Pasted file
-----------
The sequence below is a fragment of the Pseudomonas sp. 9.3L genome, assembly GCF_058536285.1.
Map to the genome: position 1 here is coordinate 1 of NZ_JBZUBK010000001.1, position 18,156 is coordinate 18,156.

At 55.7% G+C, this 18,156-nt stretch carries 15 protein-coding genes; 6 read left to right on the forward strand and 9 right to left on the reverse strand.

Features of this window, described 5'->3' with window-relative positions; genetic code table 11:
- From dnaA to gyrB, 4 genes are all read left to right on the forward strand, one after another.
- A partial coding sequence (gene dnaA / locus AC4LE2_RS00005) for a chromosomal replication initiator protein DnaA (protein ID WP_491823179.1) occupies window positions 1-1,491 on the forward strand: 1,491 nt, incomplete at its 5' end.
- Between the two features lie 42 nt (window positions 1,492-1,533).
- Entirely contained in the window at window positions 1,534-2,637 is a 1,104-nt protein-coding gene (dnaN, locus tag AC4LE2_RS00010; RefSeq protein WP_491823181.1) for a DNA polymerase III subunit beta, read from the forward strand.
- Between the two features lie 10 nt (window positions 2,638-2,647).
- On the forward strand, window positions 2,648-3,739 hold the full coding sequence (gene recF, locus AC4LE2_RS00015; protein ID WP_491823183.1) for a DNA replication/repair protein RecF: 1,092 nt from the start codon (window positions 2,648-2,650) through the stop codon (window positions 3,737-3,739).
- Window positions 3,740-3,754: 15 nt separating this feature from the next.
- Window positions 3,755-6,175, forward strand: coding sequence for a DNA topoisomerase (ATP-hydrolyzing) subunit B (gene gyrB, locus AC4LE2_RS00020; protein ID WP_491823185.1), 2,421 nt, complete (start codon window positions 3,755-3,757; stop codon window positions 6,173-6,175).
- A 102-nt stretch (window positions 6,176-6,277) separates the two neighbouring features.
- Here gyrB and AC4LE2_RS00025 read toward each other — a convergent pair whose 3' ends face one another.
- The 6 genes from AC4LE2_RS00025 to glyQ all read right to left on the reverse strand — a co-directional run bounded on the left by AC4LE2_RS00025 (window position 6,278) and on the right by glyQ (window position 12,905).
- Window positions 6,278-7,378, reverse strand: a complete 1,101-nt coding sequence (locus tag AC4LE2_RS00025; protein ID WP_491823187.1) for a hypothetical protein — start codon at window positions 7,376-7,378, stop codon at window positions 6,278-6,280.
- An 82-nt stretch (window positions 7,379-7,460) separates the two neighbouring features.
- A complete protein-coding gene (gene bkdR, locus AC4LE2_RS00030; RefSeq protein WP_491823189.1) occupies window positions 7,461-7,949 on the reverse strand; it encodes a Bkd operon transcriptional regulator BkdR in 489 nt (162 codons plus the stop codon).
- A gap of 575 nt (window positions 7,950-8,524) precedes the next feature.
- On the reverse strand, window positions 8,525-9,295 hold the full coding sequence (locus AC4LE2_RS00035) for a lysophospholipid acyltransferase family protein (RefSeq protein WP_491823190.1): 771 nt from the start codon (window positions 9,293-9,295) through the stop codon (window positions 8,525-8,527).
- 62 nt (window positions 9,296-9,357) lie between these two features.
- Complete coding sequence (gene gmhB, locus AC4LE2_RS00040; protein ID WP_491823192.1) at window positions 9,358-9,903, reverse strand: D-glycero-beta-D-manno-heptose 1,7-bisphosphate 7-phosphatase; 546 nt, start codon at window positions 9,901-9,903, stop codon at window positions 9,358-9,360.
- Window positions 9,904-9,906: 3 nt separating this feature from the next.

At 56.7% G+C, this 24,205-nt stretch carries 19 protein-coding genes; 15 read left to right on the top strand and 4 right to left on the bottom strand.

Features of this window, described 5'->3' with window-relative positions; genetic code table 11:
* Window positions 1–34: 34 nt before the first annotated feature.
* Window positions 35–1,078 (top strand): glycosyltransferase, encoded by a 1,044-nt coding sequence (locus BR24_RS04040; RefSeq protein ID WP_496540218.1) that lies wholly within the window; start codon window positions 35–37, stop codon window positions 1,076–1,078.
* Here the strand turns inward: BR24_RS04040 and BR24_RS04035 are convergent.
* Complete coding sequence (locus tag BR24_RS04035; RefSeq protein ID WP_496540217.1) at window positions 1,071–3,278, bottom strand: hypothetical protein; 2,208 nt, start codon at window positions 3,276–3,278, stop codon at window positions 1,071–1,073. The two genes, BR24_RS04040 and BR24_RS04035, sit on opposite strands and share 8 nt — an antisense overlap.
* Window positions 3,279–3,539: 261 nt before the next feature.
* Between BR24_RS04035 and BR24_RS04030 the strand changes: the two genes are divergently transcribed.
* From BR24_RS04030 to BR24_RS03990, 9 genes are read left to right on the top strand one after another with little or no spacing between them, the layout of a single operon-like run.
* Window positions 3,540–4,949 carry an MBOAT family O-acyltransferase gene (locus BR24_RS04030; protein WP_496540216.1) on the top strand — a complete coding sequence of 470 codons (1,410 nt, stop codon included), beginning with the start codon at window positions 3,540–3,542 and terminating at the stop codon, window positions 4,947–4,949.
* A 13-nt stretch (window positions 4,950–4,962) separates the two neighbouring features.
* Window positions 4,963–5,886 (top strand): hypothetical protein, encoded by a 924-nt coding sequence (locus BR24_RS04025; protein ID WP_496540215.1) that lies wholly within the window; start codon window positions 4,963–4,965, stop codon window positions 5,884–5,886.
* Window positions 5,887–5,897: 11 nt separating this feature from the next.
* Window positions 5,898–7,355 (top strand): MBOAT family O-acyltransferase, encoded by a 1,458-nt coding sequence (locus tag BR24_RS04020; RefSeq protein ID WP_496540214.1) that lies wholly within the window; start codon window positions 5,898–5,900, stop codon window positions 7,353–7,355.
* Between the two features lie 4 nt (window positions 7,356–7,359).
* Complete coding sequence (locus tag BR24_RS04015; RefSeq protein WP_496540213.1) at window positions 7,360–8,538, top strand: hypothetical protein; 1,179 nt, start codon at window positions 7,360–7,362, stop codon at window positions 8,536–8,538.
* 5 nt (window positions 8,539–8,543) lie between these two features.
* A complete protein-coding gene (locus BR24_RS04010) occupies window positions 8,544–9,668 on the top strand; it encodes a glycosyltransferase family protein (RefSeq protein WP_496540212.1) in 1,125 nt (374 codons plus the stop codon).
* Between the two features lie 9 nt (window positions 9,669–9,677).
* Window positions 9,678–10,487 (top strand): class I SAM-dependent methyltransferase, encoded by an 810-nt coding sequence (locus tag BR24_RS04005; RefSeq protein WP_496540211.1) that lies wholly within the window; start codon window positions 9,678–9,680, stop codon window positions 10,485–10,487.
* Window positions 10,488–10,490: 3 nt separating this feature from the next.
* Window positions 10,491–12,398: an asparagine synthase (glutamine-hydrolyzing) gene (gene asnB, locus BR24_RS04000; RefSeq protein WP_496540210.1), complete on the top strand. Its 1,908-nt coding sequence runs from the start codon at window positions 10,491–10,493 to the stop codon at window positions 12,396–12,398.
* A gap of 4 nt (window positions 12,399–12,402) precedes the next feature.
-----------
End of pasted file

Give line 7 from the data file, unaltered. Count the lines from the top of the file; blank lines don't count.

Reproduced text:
- Between the two features lie 42 nt (window positions 1,492-1,533).